1. David Gray â White Ladder (1998)
basic_attention_token_exchange At #10 this week was Eric Clapton âs Another Ticket . Though its name implies that it was a live album, it was a studio effort which featured the #10 single, âI Canât Stand It.â
While there's definitely some Beatles influence in the production of Simon & Garfunkel's atmospheric "The Only Living Boy in New York" (listen to those Ringo-like drum fills), the song is really a unique piece in and of itself. The production manages to encompass the duo's influences while encapsulating their unique and hugely successful and influential folk-pop blend. In fact, in the use of distant-sounding, thickly layered backing vocals, one can hear foreshadows of similar tricks used on records by Elton John, among countless others, in the '70s. Listen to "The Only Living Boy in New York" -- with its mix of strumming acoustic guitars, start-and-stop drums, and a far-off wall of harmonies -- and then John's "Rocket Man" and you realize it is a direct line from the former to the latter. Paul Simon was a restless and ambitious studio innovator, aspiring to the same level as the Beatles and Brian Wilson in terms of scope and desire for new textures and depth of sound. Simon basically produced or co-produced many of the Simon & Garfunkel records, collaborating with engineer Roy Halee.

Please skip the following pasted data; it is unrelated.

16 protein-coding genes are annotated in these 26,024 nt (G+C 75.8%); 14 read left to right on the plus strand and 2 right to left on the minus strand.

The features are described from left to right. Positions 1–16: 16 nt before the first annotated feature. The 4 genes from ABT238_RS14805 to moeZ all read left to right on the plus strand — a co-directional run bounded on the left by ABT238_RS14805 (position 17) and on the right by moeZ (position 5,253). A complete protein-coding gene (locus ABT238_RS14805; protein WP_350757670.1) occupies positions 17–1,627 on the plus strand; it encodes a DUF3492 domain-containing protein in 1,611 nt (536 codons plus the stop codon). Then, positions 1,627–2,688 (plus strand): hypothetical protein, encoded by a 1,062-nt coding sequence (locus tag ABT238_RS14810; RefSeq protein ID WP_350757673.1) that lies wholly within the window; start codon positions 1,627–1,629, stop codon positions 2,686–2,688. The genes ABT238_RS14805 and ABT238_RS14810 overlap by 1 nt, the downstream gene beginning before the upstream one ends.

There is a purposeful feyness to the lyric, the "boy" self-reference, and a man singing about what seems to be the end of a relationship with another man. When one remembers that Simon and Art Garfunkel had a minor hit as the Everly Brothers-modeled Tom and Jerry -- where Garfunkel was Tom -- the significance of the song becomes clearer; the chart-topping, Grammy-winner for album of the year, Bridge Over Troubled Water (1970), was the duo's last studio project together. "The Only Living Boy in New York" was about the dissolution of the musical partnership, and likely, the friendship as they knew it. Anyone who has been in a band with the same partners for any length of time will liken the relationship to a marriage. A more accurate description, perhaps, would be close siblings, but either way, the end of such deep bonds could be as devastating as the end of any other relationship, marriage notwithstanding. Simon, singing the lead vocal, sounds resigned, defeated, just barely breathing out the wispy melody. One can only imagine the drama of the two men -- friends since high school -- singing it together in the studio.
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